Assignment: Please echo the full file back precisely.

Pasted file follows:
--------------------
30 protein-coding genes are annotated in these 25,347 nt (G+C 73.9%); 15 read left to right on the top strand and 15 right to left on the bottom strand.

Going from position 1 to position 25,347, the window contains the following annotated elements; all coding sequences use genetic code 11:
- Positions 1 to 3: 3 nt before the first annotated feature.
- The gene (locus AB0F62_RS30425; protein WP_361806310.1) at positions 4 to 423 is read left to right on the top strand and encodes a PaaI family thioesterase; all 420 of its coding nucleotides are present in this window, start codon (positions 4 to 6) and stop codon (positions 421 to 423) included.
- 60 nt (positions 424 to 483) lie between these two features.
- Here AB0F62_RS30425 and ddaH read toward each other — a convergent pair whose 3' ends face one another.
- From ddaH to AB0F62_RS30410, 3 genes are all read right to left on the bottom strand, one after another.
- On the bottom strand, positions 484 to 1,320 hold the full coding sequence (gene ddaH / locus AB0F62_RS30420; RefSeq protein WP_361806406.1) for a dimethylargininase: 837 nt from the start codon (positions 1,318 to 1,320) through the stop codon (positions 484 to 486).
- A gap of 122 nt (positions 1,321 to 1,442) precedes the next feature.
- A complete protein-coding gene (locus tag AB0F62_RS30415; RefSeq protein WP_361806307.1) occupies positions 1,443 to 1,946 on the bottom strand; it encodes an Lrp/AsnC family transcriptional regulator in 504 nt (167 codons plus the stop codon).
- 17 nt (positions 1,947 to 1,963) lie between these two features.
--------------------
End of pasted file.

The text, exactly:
30 protein-coding genes are annotated in these 25,347 nt (G+C 73.9%); 15 read left to right on the top strand and 15 right to left on the bottom strand.

Going from position 1 to position 25,347, the window contains the following annotated elements; all coding sequences use genetic code 11:
- Positions 1 to 3: 3 nt before the first annotated feature.
- The gene (locus AB0F62_RS30425; protein WP_361806310.1) at positions 4 to 423 is read left to right on the top strand and encodes a PaaI family thioesterase; all 420 of its coding nucleotides are present in this window, start codon (positions 4 to 6) and stop codon (positions 421 to 423) included.
- 60 nt (positions 424 to 483) lie between these two features.
- Here AB0F62_RS30425 and ddaH read toward each other — a convergent pair whose 3' ends face one another.
- From ddaH to AB0F62_RS30410, 3 genes are all read right to left on the bottom strand, one after another.
- On the bottom strand, positions 484 to 1,320 hold the full coding sequence (gene ddaH / locus AB0F62_RS30420; RefSeq protein WP_361806406.1) for a dimethylargininase: 837 nt from the start codon (positions 1,318 to 1,320) through the stop codon (positions 484 to 486).
- A gap of 122 nt (positions 1,321 to 1,442) precedes the next feature.
- A complete protein-coding gene (locus tag AB0F62_RS30415; RefSeq protein WP_361806307.1) occupies positions 1,443 to 1,946 on the bottom strand; it encodes an Lrp/AsnC family transcriptional regulator in 504 nt (167 codons plus the stop codon).
- 17 nt (positions 1,947 to 1,963) lie between these two features.